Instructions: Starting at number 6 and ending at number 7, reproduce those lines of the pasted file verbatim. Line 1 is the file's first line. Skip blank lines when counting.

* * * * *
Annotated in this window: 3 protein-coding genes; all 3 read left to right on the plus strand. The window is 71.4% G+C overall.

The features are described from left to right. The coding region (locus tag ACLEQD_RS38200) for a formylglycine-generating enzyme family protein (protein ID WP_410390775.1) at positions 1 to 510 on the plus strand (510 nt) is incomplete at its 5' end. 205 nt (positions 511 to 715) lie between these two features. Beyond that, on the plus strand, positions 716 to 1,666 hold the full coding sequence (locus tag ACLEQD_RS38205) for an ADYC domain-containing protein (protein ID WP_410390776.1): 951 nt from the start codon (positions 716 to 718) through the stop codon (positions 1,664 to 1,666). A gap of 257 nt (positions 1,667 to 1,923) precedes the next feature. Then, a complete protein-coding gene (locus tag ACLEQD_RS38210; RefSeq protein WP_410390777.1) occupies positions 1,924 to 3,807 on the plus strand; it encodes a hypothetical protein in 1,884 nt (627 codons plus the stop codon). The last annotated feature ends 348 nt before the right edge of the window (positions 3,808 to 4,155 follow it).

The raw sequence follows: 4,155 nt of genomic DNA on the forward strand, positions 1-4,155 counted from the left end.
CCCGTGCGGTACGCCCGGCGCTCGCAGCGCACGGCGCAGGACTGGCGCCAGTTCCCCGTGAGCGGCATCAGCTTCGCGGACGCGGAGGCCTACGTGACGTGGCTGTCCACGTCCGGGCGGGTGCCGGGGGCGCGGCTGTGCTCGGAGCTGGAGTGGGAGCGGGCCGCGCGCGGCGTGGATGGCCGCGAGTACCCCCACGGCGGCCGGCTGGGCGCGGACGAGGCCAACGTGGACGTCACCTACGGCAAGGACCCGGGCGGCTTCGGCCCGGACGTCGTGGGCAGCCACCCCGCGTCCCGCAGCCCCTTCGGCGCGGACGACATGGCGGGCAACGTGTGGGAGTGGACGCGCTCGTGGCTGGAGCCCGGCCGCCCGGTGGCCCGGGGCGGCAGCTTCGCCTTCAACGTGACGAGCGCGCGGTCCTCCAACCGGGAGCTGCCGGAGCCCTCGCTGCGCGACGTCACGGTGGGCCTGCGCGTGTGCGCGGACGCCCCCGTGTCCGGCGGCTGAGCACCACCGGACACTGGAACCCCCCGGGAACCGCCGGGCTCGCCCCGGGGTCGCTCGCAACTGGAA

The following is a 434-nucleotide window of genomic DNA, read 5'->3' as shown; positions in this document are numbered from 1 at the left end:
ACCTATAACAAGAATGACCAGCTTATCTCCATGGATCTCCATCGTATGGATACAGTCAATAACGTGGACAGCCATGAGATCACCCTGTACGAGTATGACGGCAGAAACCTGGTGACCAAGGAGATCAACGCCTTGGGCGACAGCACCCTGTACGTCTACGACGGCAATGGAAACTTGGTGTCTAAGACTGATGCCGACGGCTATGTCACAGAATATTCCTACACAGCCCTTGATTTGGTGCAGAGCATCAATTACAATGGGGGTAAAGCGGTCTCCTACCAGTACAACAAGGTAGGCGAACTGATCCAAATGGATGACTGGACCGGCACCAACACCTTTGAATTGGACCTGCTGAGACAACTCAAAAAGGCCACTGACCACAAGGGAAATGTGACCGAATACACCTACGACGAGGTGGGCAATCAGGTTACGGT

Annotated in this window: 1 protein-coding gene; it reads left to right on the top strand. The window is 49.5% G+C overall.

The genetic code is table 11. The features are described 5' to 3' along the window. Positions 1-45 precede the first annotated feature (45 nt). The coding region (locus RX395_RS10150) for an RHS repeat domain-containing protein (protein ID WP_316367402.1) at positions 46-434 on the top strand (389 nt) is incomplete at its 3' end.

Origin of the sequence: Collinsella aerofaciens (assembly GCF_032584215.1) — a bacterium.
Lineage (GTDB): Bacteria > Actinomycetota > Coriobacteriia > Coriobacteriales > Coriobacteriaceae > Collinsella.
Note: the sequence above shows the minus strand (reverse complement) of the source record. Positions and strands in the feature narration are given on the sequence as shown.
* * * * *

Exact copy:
ACCTATAACAAGAATGACCAGCTTATCTCCATGGATCTCCATCGTATGGATACAGTCAATAACGTGGACAGCCATGAGATCACCCTGTACGAGTATGACGGCAGAAACCTGGTGACCAAGGAGATCAACGCCTTGGGCGACAGCACCCTGTACGTCTACGACGGCAATGGAAACTTGGTGTCTAAGACTGATGCCGACGGCTATGTCACAGAATATTCCTACACAGCCCTTGATTTGGTGCAGAGCATCAATTACAATGGGGGTAAAGCGGTCTCCTACCAGTACAACAAGGTAGGCGAACTGATCCAAATGGATGACTGGACCGGCACCAACACCTTTGAATTGGACCTGCTGAGACAACTCAAAAAGGCCACTGACCACAAGGGAAATGTGACCGAATACACCTACGACGAGGTGGGCAATCAGGTTACGGT

Annotated in this window: 1 protein-coding gene; it reads left to right on the top strand. The window is 49.5% G+C overall.